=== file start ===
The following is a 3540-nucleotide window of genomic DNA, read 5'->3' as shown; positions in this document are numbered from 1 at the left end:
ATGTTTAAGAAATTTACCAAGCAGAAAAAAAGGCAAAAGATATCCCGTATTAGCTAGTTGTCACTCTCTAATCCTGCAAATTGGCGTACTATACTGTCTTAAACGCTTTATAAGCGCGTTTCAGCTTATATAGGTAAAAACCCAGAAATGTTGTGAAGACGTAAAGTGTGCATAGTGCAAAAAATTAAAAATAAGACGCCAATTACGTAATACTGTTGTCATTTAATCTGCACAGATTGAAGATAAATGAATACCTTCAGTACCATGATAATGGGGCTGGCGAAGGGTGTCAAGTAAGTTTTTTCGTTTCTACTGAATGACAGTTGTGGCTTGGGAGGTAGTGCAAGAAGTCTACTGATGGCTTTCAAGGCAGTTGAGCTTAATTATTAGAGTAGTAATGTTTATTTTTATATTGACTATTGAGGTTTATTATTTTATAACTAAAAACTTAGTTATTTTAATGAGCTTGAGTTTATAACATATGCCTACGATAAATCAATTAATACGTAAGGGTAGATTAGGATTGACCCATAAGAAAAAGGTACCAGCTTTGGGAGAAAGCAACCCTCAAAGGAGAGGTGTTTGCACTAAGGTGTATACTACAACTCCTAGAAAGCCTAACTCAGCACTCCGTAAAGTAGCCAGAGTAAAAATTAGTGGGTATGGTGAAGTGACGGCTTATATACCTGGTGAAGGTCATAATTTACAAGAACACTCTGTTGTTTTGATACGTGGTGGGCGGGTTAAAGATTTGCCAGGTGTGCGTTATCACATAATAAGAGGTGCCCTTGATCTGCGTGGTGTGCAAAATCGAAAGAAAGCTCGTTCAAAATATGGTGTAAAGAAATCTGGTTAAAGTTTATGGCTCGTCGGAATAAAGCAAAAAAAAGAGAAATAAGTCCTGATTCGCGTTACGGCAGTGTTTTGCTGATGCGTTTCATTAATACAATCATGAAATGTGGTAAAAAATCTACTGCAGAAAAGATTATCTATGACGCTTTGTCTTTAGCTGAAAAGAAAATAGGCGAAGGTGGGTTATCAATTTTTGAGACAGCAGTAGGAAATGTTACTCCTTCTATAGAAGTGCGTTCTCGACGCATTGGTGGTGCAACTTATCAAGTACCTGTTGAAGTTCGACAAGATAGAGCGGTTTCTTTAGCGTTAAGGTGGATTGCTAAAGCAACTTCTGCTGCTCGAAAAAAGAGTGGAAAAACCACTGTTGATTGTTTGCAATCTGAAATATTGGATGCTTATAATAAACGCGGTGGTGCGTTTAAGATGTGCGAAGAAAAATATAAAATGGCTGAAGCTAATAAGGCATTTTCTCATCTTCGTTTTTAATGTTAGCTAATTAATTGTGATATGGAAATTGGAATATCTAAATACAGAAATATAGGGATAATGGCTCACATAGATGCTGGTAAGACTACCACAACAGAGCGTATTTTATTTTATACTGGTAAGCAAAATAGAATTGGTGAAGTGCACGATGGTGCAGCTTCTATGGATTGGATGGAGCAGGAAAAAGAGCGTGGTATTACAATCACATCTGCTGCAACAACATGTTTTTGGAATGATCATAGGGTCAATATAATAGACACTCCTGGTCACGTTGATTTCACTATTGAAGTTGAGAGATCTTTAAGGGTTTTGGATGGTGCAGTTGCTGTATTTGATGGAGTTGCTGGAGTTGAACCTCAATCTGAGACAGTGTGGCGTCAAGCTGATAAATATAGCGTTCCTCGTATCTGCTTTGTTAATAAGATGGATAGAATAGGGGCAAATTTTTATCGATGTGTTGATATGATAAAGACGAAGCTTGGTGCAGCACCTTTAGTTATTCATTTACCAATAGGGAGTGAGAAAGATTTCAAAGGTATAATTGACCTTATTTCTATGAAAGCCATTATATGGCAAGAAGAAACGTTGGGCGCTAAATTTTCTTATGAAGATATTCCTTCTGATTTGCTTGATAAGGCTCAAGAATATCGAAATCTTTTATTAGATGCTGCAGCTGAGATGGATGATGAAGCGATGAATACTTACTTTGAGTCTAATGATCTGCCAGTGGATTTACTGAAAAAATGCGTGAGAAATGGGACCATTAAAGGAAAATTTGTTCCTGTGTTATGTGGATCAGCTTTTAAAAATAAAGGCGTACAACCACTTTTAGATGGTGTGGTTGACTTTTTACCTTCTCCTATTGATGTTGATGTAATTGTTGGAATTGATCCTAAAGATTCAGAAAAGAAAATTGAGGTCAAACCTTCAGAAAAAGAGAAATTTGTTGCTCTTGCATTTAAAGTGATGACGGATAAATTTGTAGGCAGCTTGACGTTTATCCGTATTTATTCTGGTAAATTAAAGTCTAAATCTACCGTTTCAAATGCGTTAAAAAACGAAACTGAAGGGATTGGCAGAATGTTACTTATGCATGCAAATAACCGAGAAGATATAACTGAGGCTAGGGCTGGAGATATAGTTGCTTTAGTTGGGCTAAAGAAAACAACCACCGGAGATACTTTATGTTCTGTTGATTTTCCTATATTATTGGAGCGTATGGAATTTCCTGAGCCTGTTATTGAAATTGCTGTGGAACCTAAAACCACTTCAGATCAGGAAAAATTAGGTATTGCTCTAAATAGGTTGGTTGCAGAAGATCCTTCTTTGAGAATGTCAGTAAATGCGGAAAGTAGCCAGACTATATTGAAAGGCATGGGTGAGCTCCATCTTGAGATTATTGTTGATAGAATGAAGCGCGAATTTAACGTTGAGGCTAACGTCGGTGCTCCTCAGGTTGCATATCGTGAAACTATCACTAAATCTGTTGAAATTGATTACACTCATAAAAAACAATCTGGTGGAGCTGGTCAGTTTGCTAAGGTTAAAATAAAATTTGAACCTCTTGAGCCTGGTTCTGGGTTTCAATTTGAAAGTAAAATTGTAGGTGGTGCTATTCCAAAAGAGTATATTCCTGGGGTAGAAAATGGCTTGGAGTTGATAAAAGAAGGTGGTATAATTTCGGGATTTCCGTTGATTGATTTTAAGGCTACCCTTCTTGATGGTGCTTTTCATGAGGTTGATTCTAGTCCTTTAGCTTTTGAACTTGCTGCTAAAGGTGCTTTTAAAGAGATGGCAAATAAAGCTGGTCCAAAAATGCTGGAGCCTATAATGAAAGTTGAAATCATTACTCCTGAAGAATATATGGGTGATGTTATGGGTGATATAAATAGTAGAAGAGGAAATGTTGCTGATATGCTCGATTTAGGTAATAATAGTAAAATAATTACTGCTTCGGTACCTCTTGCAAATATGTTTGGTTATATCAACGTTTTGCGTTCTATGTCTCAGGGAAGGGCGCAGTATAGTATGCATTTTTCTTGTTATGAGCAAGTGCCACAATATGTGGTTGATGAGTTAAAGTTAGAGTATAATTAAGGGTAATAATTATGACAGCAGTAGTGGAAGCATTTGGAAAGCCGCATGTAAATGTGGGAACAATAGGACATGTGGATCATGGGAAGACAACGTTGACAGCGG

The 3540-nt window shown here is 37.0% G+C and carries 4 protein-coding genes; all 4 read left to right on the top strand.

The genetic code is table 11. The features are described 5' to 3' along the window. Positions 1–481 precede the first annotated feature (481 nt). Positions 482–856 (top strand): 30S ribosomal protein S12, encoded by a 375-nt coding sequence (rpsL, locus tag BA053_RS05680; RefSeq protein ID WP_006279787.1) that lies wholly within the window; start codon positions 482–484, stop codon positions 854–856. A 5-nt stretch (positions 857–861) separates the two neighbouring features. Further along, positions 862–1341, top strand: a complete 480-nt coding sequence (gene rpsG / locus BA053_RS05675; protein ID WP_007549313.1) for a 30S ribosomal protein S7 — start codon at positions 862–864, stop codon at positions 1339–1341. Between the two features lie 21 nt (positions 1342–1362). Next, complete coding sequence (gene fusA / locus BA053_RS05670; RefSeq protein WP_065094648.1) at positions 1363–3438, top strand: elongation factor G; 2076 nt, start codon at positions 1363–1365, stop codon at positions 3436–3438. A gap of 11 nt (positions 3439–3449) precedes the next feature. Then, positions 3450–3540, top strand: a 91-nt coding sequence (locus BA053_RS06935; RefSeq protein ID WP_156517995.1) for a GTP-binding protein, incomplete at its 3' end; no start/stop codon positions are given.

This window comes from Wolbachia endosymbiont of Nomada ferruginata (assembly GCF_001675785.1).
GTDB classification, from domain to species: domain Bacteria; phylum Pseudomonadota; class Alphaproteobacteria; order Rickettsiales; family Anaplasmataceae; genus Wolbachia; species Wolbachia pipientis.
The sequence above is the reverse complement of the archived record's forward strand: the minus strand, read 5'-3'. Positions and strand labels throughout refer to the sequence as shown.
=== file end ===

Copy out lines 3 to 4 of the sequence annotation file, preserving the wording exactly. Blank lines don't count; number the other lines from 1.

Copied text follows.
The 3540-nt window shown here is 37.0% G+C and carries 4 protein-coding genes; all 4 read left to right on the top strand.

The genetic code is table 11. The features are described 5' to 3' along the window. Positions 1–481 precede the first annotated feature (481 nt). Positions 482–856 (top strand): 30S ribosomal protein S12, encoded by a 375-nt coding sequence (rpsL, locus tag BA053_RS05680; RefSeq protein ID WP_006279787.1) that lies wholly within the window; start codon positions 482–484, stop codon positions 854–856. A 5-nt stretch (positions 857–861) separates the two neighbouring features. Further along, positions 862–1341, top strand: a complete 480-nt coding sequence (gene rpsG / locus BA053_RS05675; protein ID WP_007549313.1) for a 30S ribosomal protein S7 — start codon at positions 862–864, stop codon at positions 1339–1341. Between the two features lie 21 nt (positions 1342–1362). Next, complete coding sequence (gene fusA / locus BA053_RS05670; RefSeq protein WP_065094648.1) at positions 1363–3438, top strand: elongation factor G; 2076 nt, start codon at positions 1363–1365, stop codon at positions 3436–3438. A gap of 11 nt (positions 3439–3449) precedes the next feature. Then, positions 3450–3540, top strand: a 91-nt coding sequence (locus BA053_RS06935; RefSeq protein ID WP_156517995.1) for a GTP-binding protein, incomplete at its 3' end; no start/stop codon positions are given.